“Apple’s deal with GTAT is an ‘exclusive’ arrangement, which means that any practical application of sapphire coming out of that Arizona factory is restricted to Apple’s use,” Lew writes. “This type of deal may be new for GTAT, but it’s all-too-common for Apple. Why buy the cow when you have exclusive rights to all of the milk? …Anything of value that comes out of that Arizona manufacturing facility will be for Apple’s use only, and any of the downside will be absorbed by somebody else – that is the new vertical integration. And that is the Apple way.

Much more in the full article here.

[Thanks to MacDailyNews Reader “David E.” for the heads up.]

Related articles:
Apple partner GT Advanced recruiting for Jobs at Arizona sapphire plant – January 21, 2014
Apple patent application reveals sapphire flexible transparent display devices created with Liquidmetal – December 19, 2013
iPhone 6 rumors: Curved display, Liquidmetal, sapphire glass, and more – December 11, 2013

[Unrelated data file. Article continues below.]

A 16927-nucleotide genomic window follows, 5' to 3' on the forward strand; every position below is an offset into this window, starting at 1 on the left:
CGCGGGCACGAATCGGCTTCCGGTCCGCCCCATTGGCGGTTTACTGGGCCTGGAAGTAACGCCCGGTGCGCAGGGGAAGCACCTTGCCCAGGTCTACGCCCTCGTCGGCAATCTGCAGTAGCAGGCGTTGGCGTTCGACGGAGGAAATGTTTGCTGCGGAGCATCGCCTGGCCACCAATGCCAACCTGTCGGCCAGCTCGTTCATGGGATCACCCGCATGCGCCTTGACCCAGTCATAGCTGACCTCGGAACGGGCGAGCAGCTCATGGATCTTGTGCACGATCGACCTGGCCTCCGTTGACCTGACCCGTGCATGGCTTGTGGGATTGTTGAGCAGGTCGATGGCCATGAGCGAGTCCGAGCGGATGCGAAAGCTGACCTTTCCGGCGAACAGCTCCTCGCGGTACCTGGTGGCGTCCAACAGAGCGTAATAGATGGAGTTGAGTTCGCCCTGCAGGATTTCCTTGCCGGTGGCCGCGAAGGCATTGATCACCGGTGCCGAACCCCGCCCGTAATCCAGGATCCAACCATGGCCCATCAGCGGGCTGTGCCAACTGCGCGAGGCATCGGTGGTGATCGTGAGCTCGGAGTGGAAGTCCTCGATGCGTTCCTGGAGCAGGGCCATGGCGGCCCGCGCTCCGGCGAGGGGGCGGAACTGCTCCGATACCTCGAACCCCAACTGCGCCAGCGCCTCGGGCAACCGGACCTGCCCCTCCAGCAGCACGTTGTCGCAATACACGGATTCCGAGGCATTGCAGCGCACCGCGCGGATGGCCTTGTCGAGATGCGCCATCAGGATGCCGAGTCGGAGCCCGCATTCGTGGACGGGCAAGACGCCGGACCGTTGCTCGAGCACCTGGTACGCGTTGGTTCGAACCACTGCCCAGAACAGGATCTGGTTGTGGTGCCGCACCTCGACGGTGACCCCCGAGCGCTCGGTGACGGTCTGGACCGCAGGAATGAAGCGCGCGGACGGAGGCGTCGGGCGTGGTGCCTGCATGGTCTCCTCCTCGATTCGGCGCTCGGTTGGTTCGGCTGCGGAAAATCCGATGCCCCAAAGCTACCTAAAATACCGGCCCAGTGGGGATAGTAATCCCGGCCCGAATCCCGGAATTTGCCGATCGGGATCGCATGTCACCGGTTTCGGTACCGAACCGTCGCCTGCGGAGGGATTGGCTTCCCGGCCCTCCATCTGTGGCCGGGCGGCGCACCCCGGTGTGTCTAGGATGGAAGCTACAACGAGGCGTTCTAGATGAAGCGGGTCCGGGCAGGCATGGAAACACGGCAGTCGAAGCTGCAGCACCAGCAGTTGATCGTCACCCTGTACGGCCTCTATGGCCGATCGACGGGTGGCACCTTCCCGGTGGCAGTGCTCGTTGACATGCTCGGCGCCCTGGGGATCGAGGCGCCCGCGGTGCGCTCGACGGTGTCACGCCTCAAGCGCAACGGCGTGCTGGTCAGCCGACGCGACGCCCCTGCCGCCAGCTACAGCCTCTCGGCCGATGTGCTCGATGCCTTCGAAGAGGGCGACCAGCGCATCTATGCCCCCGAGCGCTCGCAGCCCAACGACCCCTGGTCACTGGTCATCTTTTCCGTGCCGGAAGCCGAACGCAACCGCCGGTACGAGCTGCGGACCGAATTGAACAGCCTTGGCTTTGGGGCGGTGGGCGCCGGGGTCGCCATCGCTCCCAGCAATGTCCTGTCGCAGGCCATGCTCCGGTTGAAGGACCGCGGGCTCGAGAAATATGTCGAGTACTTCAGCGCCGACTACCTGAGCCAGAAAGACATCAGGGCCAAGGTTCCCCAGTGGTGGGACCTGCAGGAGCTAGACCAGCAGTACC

Apple spends over half a billion dollars on rumored iPhone 6 sapphire glass feature – November 29, 2013
Arizona OKs tax break for Apple sapphire glass plant – November 20, 2013
Incentives to lure Apple’s sapphire glass plant to Arizona revealed – November 19, 2013
Analyst: Sapphire likely to be used in new small form factor Apple device (Think iWatch) – November 8, 2013
GTAT able to supply sapphire for over 30 million iPhone screen covers due to Apple funding – November 8, 2013
Apple’s iPhone 6 could feature unmatched sapphire glass display – November 7, 2013
Why Apple’s new sapphire manufacturing agreement is a big deal – November 7, 2013
GT Advanced Technologies spikes on sapphire deal with Apple – November 5, 2013
Apple expands ‘Made in USA’ efforts with sapphire glass factory in Arizona, creating over 2,000 jobs – November 4, 2013
Apple strikes sapphire supply deal with GT Advanced – November 4, 2013
Gorilla glass maker Corning enters into strategic partnership with Samsung Display – October 23, 2013
Sapphire glass may be used in 2014 iPhone Retina display, sources say – September 18, 2013
Vertu COO: Apple investigated sapphire crystal displays, but found them infeasible at this time – June 13, 2013
Corning’s Gorilla Glass vs. sapphire for mobile touch displays – May 28, 2013